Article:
Today’s image is courtesy of Priscilla Burcher (aka PriscillaBurcher@Flickr), and I believe this is the first time we’ve featured one of Priscilla’s photographs on BPotD, so, thanks and welcome! The image was submitted via the Botany Photo of the Day Flickr Pool (original image).
As noted in Wikipedia, Agave attenuata is one of the few unarmed Agave species. While technically correct, it may be better to use the term “spineless” instead of unarmed, as the former provides additional information; most Agave have spines on the leaf margins (unarmed means lacking spines, prickles, or thorns).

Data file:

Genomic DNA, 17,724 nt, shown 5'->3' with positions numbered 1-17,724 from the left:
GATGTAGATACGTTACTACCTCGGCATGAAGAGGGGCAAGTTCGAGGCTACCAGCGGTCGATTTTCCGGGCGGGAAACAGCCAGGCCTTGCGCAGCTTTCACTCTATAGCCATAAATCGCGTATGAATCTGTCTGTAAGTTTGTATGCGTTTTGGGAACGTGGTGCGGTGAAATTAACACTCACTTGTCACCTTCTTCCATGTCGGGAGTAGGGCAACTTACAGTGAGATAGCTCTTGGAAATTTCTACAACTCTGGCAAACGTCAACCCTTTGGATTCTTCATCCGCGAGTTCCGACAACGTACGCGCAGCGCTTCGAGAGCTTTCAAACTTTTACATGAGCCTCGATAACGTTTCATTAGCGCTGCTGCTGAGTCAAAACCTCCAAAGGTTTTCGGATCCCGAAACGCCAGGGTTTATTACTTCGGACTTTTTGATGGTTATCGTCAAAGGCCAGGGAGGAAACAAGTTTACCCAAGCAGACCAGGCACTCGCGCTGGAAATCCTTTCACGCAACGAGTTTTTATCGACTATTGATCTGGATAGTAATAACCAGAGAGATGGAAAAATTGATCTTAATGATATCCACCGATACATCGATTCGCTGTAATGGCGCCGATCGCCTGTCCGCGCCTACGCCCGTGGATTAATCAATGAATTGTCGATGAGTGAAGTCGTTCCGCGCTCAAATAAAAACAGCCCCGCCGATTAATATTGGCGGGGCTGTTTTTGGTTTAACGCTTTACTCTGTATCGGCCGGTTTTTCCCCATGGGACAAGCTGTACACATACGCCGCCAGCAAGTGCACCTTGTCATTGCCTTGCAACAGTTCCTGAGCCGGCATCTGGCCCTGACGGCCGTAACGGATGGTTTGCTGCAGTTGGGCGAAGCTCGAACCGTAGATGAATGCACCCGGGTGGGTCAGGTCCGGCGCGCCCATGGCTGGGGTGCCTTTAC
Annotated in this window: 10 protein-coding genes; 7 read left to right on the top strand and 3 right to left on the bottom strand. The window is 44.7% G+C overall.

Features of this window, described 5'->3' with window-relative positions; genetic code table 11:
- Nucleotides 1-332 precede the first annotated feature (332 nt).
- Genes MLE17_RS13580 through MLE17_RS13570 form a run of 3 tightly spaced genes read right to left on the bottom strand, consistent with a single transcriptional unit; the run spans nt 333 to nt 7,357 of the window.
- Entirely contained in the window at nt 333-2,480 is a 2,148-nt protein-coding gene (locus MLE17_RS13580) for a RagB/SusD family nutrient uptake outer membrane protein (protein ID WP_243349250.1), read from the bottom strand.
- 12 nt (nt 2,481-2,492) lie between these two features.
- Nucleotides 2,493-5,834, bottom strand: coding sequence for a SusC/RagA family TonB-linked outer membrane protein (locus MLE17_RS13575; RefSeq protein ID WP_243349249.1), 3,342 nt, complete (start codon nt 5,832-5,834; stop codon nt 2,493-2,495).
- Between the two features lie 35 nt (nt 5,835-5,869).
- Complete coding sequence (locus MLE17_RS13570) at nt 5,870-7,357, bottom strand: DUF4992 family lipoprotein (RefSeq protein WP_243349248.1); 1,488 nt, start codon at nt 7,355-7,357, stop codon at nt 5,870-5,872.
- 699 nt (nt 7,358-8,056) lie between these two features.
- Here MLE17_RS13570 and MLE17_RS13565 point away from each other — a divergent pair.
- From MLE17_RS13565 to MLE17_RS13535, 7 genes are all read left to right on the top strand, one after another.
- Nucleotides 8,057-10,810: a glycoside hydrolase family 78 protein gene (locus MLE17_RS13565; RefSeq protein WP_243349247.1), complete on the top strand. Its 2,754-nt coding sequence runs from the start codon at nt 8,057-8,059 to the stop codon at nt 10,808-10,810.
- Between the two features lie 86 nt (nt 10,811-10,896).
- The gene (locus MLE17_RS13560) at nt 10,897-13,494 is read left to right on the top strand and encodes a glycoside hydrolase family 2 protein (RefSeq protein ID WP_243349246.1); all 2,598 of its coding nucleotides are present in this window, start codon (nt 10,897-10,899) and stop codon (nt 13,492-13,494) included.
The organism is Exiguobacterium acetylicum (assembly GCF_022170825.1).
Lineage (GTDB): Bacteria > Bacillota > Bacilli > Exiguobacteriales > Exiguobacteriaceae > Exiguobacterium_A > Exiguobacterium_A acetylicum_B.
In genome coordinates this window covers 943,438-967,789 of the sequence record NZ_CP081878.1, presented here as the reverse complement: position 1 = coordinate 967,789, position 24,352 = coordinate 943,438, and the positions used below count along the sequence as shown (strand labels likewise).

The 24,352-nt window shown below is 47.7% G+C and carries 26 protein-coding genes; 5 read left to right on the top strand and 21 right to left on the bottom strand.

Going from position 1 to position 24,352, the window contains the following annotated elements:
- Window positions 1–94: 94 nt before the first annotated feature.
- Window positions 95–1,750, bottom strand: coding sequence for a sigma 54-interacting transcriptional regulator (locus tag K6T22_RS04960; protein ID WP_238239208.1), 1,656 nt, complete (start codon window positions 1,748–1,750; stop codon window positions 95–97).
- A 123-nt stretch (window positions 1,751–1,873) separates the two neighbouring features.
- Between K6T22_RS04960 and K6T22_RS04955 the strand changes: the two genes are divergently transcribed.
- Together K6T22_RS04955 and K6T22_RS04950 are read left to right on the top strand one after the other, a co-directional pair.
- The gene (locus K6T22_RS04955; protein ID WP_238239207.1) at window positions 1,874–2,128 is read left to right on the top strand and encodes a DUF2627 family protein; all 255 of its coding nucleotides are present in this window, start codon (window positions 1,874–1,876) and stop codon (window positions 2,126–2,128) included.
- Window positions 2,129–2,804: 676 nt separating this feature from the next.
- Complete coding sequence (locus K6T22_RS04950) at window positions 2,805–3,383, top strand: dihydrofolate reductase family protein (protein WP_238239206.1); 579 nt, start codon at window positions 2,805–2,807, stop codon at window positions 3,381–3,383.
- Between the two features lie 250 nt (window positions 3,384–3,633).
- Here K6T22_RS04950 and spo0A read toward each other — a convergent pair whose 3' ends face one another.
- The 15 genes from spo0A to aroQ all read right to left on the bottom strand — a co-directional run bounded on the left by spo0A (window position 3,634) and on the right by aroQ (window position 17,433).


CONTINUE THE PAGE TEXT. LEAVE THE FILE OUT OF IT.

Native to three Mexican states, Jalisco, México and Michoacán, Agave attenuata is associated with rocky outcrops in pine forests at elevations from 1900m to 2500m (6200 to 8200ft.). It is thought to be relatively rare in the wild. In cultivation, however, it is a popular ornamental in warmer climates, and I’ve seen it in several California public gardens. Many additional images of the species are available via the Plants of Hawaii web site: Agave attenuata, including one that makes me think unpleasant thoughts about others.
A few English common names are used for the species, including swan’s neck agave, lion’s tail agave and foxtail agave.